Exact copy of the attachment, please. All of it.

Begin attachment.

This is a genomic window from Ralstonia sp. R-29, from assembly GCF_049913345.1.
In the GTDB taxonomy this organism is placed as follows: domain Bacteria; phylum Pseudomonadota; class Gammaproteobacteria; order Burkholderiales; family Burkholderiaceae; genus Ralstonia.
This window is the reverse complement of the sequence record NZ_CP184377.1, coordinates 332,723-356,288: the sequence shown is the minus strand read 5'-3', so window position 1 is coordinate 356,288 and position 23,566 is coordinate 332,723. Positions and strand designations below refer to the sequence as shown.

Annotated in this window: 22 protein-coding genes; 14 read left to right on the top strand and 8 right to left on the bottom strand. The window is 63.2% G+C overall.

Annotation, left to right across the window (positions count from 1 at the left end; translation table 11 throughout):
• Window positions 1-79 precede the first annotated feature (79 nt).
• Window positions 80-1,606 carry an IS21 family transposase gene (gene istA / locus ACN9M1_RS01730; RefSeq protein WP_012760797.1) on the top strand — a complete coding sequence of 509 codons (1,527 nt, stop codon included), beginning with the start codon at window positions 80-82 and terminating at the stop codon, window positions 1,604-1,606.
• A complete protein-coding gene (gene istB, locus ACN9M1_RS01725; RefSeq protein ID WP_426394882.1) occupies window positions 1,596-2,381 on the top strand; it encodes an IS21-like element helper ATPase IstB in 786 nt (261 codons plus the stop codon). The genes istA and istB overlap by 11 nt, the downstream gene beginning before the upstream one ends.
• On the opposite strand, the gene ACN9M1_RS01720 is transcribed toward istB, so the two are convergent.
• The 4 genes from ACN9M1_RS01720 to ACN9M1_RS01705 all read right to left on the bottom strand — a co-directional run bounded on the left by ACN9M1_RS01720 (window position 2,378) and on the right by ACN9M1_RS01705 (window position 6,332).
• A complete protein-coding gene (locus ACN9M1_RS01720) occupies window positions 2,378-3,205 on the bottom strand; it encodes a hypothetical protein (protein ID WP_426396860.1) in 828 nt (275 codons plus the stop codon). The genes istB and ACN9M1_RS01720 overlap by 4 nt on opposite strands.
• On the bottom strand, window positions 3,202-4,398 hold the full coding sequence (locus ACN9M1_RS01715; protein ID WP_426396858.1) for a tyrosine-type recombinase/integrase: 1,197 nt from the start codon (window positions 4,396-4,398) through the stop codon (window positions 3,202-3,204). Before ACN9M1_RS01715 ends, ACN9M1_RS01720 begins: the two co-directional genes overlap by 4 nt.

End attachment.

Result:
This is a genomic window from Ralstonia sp. R-29, from assembly GCF_049913345.1.
In the GTDB taxonomy this organism is placed as follows: domain Bacteria; phylum Pseudomonadota; class Gammaproteobacteria; order Burkholderiales; family Burkholderiaceae; genus Ralstonia.
This window is the reverse complement of the sequence record NZ_CP184377.1, coordinates 332,723-356,288: the sequence shown is the minus strand read 5'-3', so window position 1 is coordinate 356,288 and position 23,566 is coordinate 332,723. Positions and strand designations below refer to the sequence as shown.

Annotated in this window: 22 protein-coding genes; 14 read left to right on the top strand and 8 right to left on the bottom strand. The window is 63.2% G+C overall.

Annotation, left to right across the window (positions count from 1 at the left end; translation table 11 throughout):
• Window positions 1-79 precede the first annotated feature (79 nt).
• Window positions 80-1,606 carry an IS21 family transposase gene (gene istA / locus ACN9M1_RS01730; RefSeq protein WP_012760797.1) on the top strand — a complete coding sequence of 509 codons (1,527 nt, stop codon included), beginning with the start codon at window positions 80-82 and terminating at the stop codon, window positions 1,604-1,606.
• A complete protein-coding gene (gene istB, locus ACN9M1_RS01725; RefSeq protein ID WP_426394882.1) occupies window positions 1,596-2,381 on the top strand; it encodes an IS21-like element helper ATPase IstB in 786 nt (261 codons plus the stop codon). The genes istA and istB overlap by 11 nt, the downstream gene beginning before the upstream one ends.
• On the opposite strand, the gene ACN9M1_RS01720 is transcribed toward istB, so the two are convergent.
• The 4 genes from ACN9M1_RS01720 to ACN9M1_RS01705 all read right to left on the bottom strand — a co-directional run bounded on the left by ACN9M1_RS01720 (window position 2,378) and on the right by ACN9M1_RS01705 (window position 6,332).
• A complete protein-coding gene (locus ACN9M1_RS01720) occupies window positions 2,378-3,205 on the bottom strand; it encodes a hypothetical protein (protein ID WP_426396860.1) in 828 nt (275 codons plus the stop codon). The genes istB and ACN9M1_RS01720 overlap by 4 nt on opposite strands.
• On the bottom strand, window positions 3,202-4,398 hold the full coding sequence (locus ACN9M1_RS01715; protein ID WP_426396858.1) for a tyrosine-type recombinase/integrase: 1,197 nt from the start codon (window positions 4,396-4,398) through the stop codon (window positions 3,202-3,204). Before ACN9M1_RS01715 ends, ACN9M1_RS01720 begins: the two co-directional genes overlap by 4 nt.